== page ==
Marie-Adelaide, Grand Duchess of Luxembourg between 1912 and 1919. Her short reign saw six prime ministers take power in the space of three years. / © RTL Archives
RTL Today contributor Thomas Tutton continues his series on politics in Luxembourg with a look at the turbulent 1910s, which saw six prime ministers in the space of three years.
The turn of the 20th century was a time of great economic and social change in Luxembourg, but the long premiership of Paul Eyschen had masked some of the country’s emerging political divisions resulting from the emergence of the party system.
His death in 1915, coupled with the German invasion of 1914, would result in a series of political crises that would engulf the Grand Duchy for the following five years.
Upon Eyschen’s death, his Director-General of Finance Mathias Mongenast was tasked with forming a government.
He would face obstruction from a particular source: the young Grand Duchess Marie-Adelaide.
Marie-Adelaide was the first monarch to be born in Luxembourg since John the Blind in 1296, and she did not want to follow the example of her grandfather Adolphe and father William IV in playing a minor role in the governance of her country.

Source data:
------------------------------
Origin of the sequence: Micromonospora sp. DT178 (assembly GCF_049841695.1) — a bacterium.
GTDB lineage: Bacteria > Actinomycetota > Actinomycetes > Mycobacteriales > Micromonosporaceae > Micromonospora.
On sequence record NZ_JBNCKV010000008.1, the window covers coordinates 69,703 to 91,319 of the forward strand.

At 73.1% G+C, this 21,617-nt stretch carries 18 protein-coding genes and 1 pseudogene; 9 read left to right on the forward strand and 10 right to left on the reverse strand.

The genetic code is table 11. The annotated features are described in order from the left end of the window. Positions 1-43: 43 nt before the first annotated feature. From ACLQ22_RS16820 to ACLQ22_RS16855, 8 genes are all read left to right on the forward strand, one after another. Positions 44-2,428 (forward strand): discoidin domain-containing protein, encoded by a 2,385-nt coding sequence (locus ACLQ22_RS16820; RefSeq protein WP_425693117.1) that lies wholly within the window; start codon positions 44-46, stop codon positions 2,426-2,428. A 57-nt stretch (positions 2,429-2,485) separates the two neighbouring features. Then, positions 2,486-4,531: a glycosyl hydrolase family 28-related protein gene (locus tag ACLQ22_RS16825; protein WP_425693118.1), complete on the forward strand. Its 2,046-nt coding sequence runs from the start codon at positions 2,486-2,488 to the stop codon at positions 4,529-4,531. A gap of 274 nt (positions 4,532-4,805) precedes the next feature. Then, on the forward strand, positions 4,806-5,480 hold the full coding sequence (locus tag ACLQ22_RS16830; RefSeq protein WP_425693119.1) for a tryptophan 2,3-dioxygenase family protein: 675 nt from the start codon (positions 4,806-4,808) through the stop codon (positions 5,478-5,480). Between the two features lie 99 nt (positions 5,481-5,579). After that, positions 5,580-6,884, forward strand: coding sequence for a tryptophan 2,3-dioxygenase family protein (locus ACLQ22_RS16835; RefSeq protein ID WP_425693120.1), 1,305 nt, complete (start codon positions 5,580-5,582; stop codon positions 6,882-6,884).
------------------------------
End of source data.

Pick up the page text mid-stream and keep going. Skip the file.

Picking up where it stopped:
From the outset, she had demonstrated where her political sympathies lay: with the right.
Mathias Mongenast / © Thewes, Guy. Les gouvernements du Grand-Duché de Luxembourg depuis 1848.
She had waited six weeks to sign the controversial Education Act of 1912, and likewise caused problems over the nomination of the liberal mayors of Differdange and Hollerich in 1915.
Paul Eyschen had managed to keep her political ambitions in check, but with him out of the way, Marie Adelaide decided to show her teeth.
When Mathias Mongenast nominated a candidate she did not like for a vacancy at the École normale, she simply refused him, forcing him to resign after less than a month in charge.
Despite the liberal/socialist alliance’s clear 32-20 majority in the Chamber of Deputies, Marie Adelaide appointed conservative Hubert Loutsch as Prime Minister in November 1915.
Hubert Loutsch / © Thewes, Guy. Les gouvernements du Grand-Duché de Luxembourg depuis 1848.
As it quickly became clear that Loutsch could not govern Luxembourg despite the country’s growing economic and food crises, Marie Adelaide took the dramatic step of calling new elections – a power granted to her under the Luxembourgish constitution, but which had not been used for decades.
The liberals and socialists immediately decried her actions as a coup d’état, but the December elections resulted in a 27-25 split in favour of the Left Bloc.
Marie-Adelaide’s gambit had failed, and her prime minister Loutsch was forced to resign in January 1916 after losing a vote of no confidence.
After a month of tense negotiations, a new man emerged to take the reins of the Luxembourg government.
With the country facing widespread hunger and economic collapse, a new National Unity Government was formed, with 72-year-old Victor Thorn at its head.
Victor Thorn / © Thewes, Guy. Les gouvernements du Grand-Duché de Luxembourg depuis 1848.